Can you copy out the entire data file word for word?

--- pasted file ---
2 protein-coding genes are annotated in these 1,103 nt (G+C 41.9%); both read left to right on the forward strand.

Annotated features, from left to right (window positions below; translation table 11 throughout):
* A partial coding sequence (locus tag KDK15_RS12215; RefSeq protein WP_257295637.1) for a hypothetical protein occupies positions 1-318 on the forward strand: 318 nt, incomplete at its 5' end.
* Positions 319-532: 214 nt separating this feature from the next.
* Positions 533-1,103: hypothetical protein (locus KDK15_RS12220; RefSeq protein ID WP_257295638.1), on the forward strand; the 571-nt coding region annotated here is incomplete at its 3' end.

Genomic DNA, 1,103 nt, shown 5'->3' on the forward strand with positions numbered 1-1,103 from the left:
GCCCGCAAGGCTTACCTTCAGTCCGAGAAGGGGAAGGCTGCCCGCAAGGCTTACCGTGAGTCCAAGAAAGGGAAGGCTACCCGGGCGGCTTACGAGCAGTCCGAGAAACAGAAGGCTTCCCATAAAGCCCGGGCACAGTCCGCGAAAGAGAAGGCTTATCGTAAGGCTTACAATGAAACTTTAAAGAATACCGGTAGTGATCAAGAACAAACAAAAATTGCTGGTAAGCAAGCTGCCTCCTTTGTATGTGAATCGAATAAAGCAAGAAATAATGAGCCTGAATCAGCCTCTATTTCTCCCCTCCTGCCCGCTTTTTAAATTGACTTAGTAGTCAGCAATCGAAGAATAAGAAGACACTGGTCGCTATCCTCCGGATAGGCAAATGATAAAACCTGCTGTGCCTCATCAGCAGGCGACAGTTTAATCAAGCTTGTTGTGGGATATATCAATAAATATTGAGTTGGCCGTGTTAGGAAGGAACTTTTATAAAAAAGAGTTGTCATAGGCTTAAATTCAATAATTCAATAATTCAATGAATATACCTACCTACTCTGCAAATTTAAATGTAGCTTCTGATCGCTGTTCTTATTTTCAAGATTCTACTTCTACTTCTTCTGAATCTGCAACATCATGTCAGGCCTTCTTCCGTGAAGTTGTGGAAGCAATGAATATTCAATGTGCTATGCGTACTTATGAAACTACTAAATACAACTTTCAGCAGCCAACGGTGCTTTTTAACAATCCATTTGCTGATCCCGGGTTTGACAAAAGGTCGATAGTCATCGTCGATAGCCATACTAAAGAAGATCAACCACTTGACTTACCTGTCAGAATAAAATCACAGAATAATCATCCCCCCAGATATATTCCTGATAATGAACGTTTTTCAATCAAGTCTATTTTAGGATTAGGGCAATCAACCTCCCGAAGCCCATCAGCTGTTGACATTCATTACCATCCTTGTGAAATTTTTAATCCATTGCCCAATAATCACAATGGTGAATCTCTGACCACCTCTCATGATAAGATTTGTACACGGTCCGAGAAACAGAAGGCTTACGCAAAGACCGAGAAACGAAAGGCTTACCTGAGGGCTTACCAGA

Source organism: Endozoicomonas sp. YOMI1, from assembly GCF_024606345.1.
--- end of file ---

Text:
2 protein-coding genes are annotated in these 1,103 nt (G+C 41.9%); both read left to right on the forward strand.

Annotated features, from left to right (window positions below; translation table 11 throughout):
* A partial coding sequence (locus tag KDK15_RS12215; RefSeq protein WP_257295637.1) for a hypothetical protein occupies positions 1-318 on the forward strand: 318 nt, incomplete at its 5' end.
* Positions 319-532: 214 nt separating this feature from the next.
* Positions 533-1,103: hypothetical protein (locus KDK15_RS12220; RefSeq protein ID WP_257295638.1), on the forward strand; the 571-nt coding region annotated here is incomplete at its 3' end.

Genomic DNA, 1,103 nt, shown 5'->3' on the forward strand with positions numbered 1-1,103 from the left:
GCCCGCAAGGCTTACCTTCAGTCCGAGAAGGGGAAGGCTGCCCGCAAGGCTTACCGTGAGTCCAAGAAAGGGAAGGCTACCCGGGCGGCTTACGAGCAGTCCGAGAAACAGAAGGCTTCCCATAAAGCCCGGGCACAGTCCGCGAAAGAGAAGGCTTATCGTAAGGCTTACAATGAAACTTTAAAGAATACCGGTAGTGATCAAGAACAAACAAAAATTGCTGGTAAGCAAGCTGCCTCCTTTGTATGTGAATCGAATAAAGCAAGAAATAATGAGCCTGAATCAGCCTCTATTTCTCCCCTCCTGCCCGCTTTTTAAATTGACTTAGTAGTCAGCAATCGAAGAATAAGAAGACACTGGTCGCTATCCTCCGGATAGGCAAATGATAAAACCTGCTGTGCCTCATCAGCAGGCGACAGTTTAATCAAGCTTGTTGTGGGATATATCAATAAATATTGAGTTGGCCGTGTTAGGAAGGAACTTTTATAAAAAAGAGTTGTCATAGGCTTAAATTCAATAATTCAATAATTCAATGAATATACCTACCTACTCTGCAAATTTAAATGTAGCTTCTGATCGCTGTTCTTATTTTCAAGATTCTACTTCTACTTCTTCTGAATCTGCAACATCATGTCAGGCCTTCTTCCGTGAAGTTGTGGAAGCAATGAATATTCAATGTGCTATGCGTACTTATGAAACTACTAAATACAACTTTCAGCAGCCAACGGTGCTTTTTAACAATCCATTTGCTGATCCCGGGTTTGACAAAAGGTCGATAGTCATCGTCGATAGCCATACTAAAGAAGATCAACCACTTGACTTACCTGTCAGAATAAAATCACAGAATAATCATCCCCCCAGATATATTCCTGATAATGAACGTTTTTCAATCAAGTCTATTTTAGGATTAGGGCAATCAACCTCCCGAAGCCCATCAGCTGTTGACATTCATTACCATCCTTGTGAAATTTTTAATCCATTGCCCAATAATCACAATGGTGAATCTCTGACCACCTCTCATGATAAGATTTGTACACGGTCCGAGAAACAGAAGGCTTACGCAAAGACCGAGAAACGAAAGGCTTACCTGAGGGCTTACCAGA

Source organism: Endozoicomonas sp. YOMI1, from assembly GCF_024606345.1.